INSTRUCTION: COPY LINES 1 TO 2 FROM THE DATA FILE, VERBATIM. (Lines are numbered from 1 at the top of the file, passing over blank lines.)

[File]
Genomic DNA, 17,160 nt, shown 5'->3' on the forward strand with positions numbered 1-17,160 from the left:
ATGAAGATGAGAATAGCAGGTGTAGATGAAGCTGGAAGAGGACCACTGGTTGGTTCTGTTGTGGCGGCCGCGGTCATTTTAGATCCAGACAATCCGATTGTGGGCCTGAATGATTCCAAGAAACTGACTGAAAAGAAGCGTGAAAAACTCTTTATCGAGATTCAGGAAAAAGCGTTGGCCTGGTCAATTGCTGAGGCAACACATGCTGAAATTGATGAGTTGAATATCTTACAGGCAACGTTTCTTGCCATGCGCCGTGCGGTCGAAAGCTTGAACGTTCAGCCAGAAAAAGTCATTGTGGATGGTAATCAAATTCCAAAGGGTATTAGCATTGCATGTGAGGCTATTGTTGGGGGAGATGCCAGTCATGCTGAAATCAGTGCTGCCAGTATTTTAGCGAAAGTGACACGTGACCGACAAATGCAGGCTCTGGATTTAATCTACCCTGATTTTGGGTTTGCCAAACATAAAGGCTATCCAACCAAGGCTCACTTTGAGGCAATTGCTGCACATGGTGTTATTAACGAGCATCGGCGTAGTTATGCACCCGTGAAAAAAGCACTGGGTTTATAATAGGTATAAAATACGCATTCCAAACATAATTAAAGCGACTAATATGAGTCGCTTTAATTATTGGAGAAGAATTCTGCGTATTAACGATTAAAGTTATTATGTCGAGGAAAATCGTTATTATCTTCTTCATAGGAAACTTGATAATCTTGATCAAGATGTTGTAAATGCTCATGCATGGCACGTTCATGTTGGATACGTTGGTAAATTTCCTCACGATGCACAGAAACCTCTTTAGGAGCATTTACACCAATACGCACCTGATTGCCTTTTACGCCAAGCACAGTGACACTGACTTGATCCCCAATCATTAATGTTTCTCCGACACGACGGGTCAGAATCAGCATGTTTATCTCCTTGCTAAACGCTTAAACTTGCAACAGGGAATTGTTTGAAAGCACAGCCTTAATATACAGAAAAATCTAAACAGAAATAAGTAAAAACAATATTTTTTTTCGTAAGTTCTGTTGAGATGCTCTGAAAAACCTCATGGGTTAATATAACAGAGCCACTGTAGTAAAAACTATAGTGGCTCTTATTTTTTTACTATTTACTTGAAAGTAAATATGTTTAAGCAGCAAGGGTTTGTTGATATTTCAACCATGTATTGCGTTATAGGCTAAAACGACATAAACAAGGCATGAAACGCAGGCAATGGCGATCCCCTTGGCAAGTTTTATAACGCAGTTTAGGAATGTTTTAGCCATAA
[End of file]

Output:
Genomic DNA, 17,160 nt, shown 5'->3' on the forward strand with positions numbered 1-17,160 from the left:
ATGAAGATGAGAATAGCAGGTGTAGATGAAGCTGGAAGAGGACCACTGGTTGGTTCTGTTGTGGCGGCCGCGGTCATTTTAGATCCAGACAATCCGATTGTGGGCCTGAATGATTCCAAGAAACTGACTGAAAAGAAGCGTGAAAAACTCTTTATCGAGATTCAGGAAAAAGCGTTGGCCTGGTCAATTGCTGAGGCAACACATGCTGAAATTGATGAGTTGAATATCTTACAGGCAACGTTTCTTGCCATGCGCCGTGCGGTCGAAAGCTTGAACGTTCAGCCAGAAAAAGTCATTGTGGATGGTAATCAAATTCCAAAGGGTATTAGCATTGCATGTGAGGCTATTGTTGGGGGAGATGCCAGTCATGCTGAAATCAGTGCTGCCAGTATTTTAGCGAAAGTGACACGTGACCGACAAATGCAGGCTCTGGATTTAATCTACCCTGATTTTGGGTTTGCCAAACATAAAGGCTATCCAACCAAGGCTCACTTTGAGGCAATTGCTGCACATGGTGTTATTAACGAGCATCGGCGTAGTTATGCACCCGTGAAAAAAGCACTGGGTTTATAATAGGTATAAAATACGCATTCCAAACATAATTAAAGCGACTAATATGAGTCGCTTTAATTATTGGAGAAGAATTCTGCGTATTAACGATTAAAGTTATTATGTCGAGGAAAATCGTTATTATCTTCTTCATAGGAAACTTGATAATCTTGATCAAGATGTTGTAAATGCTCATGCATGGCACGTTCATGTTGGATACGTTGGTAAATTTCCTCACGATGCACAGAAACCTCTTTAGGAGCATTTACACCAATACGCACCTGATTGCCTTTTACGCCAAGCACAGTGACACTGACTTGATCCCCAATCATTAATGTTTCTCCGACACGACGGGTCAGAATCAGCATGTTTATCTCCTTGCTAAACGCTTAAACTTGCAACAGGGAATTGTTTGAAAGCACAGCCTTAATATACAGAAAAATCTAAACAGAAATAAGTAAAAACAATATTTTTTTTCGTAAGTTCTGTTGAGATGCTCTGAAAAACCTCATGGGTTAATATAACAGAGCCACTGTAGTAAAAACTATAGTGGCTCTTATTTTTTTACTATTTACTTGAAAGTAAATATGTTTAAGCAGCAAGGGTTTGTTGATATTTCAACCATGTATTGCGTTATAGGCTAAAACGACATAAACAAGGCATGAAACGCAGGCAATGGCGATCCCCTTGGCAAGTTTTATAACGCAGTTTAGGAATGTTTTAGCCATAA